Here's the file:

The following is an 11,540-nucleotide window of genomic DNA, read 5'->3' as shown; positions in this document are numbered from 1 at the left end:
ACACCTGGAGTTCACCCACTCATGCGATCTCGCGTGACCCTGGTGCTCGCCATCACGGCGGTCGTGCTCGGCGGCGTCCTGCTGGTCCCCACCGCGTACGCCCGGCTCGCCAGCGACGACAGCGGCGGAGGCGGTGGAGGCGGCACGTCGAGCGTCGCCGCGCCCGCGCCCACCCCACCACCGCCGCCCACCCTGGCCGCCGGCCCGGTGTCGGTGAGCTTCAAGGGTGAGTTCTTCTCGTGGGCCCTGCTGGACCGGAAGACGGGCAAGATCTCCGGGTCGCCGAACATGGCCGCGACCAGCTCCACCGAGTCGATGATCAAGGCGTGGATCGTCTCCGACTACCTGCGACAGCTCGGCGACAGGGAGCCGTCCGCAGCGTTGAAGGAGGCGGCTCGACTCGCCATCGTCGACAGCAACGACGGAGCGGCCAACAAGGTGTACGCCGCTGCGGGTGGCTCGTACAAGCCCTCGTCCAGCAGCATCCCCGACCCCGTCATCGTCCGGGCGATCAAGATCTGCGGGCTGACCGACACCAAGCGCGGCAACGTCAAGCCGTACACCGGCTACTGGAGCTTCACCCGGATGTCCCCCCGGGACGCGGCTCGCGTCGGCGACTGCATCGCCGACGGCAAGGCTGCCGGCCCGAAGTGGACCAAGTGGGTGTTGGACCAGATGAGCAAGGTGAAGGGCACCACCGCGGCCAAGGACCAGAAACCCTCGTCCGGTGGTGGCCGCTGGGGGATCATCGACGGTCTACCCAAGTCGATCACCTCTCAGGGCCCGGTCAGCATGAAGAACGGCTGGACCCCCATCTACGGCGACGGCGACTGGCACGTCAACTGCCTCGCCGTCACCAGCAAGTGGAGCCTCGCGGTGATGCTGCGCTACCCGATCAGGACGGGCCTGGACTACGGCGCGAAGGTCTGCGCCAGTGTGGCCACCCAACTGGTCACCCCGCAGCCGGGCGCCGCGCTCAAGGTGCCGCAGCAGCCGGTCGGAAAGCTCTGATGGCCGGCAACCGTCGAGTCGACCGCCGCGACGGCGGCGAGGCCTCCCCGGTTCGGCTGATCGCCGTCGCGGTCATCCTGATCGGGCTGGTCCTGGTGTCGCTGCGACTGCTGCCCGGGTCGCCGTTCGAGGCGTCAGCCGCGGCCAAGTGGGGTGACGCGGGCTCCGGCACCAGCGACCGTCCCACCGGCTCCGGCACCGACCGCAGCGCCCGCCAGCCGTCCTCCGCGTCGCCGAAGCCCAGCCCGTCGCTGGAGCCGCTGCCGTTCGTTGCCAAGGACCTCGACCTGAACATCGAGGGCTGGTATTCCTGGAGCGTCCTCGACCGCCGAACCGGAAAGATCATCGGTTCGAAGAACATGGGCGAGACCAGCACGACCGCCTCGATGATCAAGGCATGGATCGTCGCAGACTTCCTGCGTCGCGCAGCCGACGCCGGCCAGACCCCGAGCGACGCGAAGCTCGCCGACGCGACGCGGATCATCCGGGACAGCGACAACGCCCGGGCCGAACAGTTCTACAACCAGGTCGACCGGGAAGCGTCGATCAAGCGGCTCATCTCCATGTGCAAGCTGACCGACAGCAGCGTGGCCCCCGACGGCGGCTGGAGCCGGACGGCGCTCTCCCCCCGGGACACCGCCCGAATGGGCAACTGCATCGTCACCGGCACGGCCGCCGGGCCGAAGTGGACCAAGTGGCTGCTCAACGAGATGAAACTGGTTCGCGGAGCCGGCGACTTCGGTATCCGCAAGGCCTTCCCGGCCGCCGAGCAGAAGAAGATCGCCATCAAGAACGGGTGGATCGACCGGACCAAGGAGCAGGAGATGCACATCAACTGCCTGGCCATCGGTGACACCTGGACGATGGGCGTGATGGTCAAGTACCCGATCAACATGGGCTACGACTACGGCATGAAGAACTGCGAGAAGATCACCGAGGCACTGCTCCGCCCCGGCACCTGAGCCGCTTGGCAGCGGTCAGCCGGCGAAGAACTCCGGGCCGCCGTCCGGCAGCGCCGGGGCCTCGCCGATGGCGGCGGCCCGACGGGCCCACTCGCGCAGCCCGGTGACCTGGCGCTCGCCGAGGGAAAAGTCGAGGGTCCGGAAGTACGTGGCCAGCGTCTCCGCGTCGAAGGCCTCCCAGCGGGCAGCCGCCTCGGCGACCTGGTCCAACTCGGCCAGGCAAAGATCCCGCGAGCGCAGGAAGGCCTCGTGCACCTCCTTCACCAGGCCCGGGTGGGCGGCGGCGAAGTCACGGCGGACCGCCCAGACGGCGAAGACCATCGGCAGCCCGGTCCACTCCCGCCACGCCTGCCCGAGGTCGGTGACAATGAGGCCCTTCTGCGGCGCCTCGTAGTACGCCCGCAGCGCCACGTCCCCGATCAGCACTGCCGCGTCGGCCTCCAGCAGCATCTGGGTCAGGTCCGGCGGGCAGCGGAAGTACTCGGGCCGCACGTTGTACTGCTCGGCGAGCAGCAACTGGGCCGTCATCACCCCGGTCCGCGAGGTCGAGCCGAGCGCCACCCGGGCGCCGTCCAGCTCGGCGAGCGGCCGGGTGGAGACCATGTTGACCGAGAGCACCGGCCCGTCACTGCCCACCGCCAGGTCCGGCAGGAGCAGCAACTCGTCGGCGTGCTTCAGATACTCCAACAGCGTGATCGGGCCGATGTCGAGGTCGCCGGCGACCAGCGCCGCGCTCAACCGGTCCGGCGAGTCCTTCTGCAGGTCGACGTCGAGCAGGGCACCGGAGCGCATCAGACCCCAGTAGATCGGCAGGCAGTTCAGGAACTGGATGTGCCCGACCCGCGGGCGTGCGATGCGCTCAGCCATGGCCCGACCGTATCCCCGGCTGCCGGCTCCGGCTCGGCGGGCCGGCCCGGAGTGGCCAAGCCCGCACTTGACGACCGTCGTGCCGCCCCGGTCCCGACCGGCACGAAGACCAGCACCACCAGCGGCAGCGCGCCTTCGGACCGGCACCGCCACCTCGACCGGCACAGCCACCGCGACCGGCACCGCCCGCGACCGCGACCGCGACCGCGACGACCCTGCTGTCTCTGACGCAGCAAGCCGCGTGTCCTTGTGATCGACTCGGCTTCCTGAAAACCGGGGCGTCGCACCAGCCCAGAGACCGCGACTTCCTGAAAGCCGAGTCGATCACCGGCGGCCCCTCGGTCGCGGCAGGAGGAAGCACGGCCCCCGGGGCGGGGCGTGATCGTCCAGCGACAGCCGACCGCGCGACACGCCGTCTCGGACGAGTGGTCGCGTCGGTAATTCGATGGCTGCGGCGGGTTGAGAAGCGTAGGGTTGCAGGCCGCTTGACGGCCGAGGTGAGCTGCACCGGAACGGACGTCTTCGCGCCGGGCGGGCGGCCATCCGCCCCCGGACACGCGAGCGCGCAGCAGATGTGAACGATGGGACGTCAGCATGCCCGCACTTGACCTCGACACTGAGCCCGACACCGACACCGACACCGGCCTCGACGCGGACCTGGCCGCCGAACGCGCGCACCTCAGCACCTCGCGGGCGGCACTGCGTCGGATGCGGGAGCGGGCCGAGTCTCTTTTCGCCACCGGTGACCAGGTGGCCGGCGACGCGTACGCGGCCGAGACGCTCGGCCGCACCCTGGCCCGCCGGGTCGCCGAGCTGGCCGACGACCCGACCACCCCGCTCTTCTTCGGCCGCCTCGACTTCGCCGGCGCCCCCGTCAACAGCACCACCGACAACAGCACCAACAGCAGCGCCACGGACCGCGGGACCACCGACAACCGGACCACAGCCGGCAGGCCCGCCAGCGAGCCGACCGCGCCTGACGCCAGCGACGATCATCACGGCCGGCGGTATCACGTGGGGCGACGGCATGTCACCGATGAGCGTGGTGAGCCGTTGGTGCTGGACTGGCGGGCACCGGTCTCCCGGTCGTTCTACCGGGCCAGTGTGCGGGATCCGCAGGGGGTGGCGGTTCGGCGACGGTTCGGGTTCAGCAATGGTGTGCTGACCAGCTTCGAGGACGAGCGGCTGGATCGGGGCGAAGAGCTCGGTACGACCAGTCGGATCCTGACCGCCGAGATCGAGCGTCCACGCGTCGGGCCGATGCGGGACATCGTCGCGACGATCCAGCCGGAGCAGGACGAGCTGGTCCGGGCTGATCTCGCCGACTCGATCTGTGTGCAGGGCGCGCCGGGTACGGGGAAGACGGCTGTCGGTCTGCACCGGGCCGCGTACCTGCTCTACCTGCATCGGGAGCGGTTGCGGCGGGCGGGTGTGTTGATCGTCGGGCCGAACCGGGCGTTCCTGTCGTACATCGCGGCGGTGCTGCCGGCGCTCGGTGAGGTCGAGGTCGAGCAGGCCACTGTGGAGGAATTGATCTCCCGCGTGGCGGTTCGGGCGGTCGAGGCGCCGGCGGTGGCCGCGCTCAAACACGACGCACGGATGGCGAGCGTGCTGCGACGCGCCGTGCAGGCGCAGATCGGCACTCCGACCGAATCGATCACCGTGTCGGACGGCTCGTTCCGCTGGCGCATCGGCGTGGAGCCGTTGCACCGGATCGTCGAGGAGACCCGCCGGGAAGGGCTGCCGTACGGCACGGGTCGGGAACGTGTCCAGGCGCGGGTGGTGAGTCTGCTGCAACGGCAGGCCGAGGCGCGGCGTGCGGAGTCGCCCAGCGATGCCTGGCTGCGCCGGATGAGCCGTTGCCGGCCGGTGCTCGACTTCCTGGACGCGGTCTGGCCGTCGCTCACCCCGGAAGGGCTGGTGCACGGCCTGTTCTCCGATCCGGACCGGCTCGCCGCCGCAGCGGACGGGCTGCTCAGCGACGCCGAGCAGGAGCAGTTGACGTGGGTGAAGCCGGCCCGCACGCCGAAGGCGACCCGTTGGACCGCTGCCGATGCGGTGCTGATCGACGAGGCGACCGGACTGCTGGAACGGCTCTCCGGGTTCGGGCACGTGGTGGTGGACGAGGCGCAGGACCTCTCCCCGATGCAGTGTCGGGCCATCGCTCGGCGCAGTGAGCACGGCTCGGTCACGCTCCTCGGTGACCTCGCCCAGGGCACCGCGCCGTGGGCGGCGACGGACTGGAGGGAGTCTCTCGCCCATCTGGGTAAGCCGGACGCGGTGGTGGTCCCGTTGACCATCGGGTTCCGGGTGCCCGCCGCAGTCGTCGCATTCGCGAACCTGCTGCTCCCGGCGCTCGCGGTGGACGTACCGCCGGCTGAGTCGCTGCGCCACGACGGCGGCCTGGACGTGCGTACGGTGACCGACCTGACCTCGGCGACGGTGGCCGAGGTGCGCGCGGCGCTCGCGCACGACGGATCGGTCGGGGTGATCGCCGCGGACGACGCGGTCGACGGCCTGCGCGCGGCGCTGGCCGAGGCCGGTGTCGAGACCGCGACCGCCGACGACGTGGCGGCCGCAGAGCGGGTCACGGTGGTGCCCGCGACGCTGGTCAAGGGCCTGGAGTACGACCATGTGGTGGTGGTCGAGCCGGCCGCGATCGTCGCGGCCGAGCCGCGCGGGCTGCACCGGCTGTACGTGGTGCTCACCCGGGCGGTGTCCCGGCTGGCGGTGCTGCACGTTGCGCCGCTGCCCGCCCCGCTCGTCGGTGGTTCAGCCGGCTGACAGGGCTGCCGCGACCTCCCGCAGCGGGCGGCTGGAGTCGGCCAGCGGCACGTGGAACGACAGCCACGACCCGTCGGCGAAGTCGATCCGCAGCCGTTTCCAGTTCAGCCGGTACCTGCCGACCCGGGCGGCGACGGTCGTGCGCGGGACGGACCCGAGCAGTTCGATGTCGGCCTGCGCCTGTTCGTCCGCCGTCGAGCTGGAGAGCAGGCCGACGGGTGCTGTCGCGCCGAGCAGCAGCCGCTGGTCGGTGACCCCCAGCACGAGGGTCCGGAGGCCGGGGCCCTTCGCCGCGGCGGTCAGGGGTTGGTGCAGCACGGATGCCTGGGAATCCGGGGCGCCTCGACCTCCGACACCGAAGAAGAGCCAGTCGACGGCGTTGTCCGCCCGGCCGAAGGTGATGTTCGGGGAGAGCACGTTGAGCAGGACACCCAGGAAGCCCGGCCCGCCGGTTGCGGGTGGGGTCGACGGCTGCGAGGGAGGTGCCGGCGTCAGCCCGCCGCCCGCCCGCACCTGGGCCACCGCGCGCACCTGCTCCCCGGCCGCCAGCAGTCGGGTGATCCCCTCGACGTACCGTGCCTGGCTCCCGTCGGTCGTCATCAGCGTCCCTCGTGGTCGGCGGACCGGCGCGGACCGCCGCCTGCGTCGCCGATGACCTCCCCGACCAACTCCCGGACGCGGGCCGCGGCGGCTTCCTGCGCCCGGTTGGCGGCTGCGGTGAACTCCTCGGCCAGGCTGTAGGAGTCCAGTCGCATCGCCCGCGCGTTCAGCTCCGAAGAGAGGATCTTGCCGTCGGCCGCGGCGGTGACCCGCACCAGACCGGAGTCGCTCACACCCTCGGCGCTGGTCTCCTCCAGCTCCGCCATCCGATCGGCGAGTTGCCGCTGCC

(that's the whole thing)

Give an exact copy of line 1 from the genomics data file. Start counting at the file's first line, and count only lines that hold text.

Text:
The following is an 11,540-nucleotide window of genomic DNA, read 5'->3' as shown; positions in this document are numbered from 1 at the left end: